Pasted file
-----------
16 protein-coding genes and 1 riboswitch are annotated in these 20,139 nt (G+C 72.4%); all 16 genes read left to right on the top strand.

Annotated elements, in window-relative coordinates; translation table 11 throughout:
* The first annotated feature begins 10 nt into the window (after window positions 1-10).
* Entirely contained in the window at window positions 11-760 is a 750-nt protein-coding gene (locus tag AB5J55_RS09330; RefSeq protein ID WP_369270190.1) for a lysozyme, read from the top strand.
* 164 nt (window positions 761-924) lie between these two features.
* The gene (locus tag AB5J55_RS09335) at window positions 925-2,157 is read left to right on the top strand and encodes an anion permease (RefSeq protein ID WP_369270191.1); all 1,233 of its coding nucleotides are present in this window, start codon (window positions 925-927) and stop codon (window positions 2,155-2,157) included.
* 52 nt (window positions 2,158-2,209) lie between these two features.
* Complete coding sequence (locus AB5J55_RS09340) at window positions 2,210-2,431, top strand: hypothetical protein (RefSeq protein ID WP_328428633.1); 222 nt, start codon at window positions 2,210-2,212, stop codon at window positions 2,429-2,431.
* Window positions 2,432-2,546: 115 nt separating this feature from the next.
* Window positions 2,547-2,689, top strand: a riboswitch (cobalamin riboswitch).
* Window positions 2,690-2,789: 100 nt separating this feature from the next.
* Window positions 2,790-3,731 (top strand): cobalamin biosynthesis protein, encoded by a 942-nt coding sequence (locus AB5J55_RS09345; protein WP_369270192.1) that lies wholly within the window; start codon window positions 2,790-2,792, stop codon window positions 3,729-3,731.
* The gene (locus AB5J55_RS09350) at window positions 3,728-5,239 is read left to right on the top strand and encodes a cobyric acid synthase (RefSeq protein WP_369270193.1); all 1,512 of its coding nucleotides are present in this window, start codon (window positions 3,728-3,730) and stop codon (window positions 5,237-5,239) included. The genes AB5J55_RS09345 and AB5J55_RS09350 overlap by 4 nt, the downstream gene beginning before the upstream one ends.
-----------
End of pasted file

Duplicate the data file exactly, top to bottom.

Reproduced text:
16 protein-coding genes and 1 riboswitch are annotated in these 20,139 nt (G+C 72.4%); all 16 genes read left to right on the top strand.

Annotated elements, in window-relative coordinates; translation table 11 throughout:
* The first annotated feature begins 10 nt into the window (after window positions 1-10).
* Entirely contained in the window at window positions 11-760 is a 750-nt protein-coding gene (locus tag AB5J55_RS09330; RefSeq protein ID WP_369270190.1) for a lysozyme, read from the top strand.
* 164 nt (window positions 761-924) lie between these two features.
* The gene (locus tag AB5J55_RS09335) at window positions 925-2,157 is read left to right on the top strand and encodes an anion permease (RefSeq protein ID WP_369270191.1); all 1,233 of its coding nucleotides are present in this window, start codon (window positions 925-927) and stop codon (window positions 2,155-2,157) included.
* 52 nt (window positions 2,158-2,209) lie between these two features.
* Complete coding sequence (locus AB5J55_RS09340) at window positions 2,210-2,431, top strand: hypothetical protein (RefSeq protein ID WP_328428633.1); 222 nt, start codon at window positions 2,210-2,212, stop codon at window positions 2,429-2,431.
* Window positions 2,432-2,546: 115 nt separating this feature from the next.
* Window positions 2,547-2,689, top strand: a riboswitch (cobalamin riboswitch).
* Window positions 2,690-2,789: 100 nt separating this feature from the next.
* Window positions 2,790-3,731 (top strand): cobalamin biosynthesis protein, encoded by a 942-nt coding sequence (locus AB5J55_RS09345; protein WP_369270192.1) that lies wholly within the window; start codon window positions 2,790-2,792, stop codon window positions 3,729-3,731.
* The gene (locus AB5J55_RS09350) at window positions 3,728-5,239 is read left to right on the top strand and encodes a cobyric acid synthase (RefSeq protein WP_369270193.1); all 1,512 of its coding nucleotides are present in this window, start codon (window positions 3,728-3,730) and stop codon (window positions 5,237-5,239) included. The genes AB5J55_RS09345 and AB5J55_RS09350 overlap by 4 nt, the downstream gene beginning before the upstream one ends.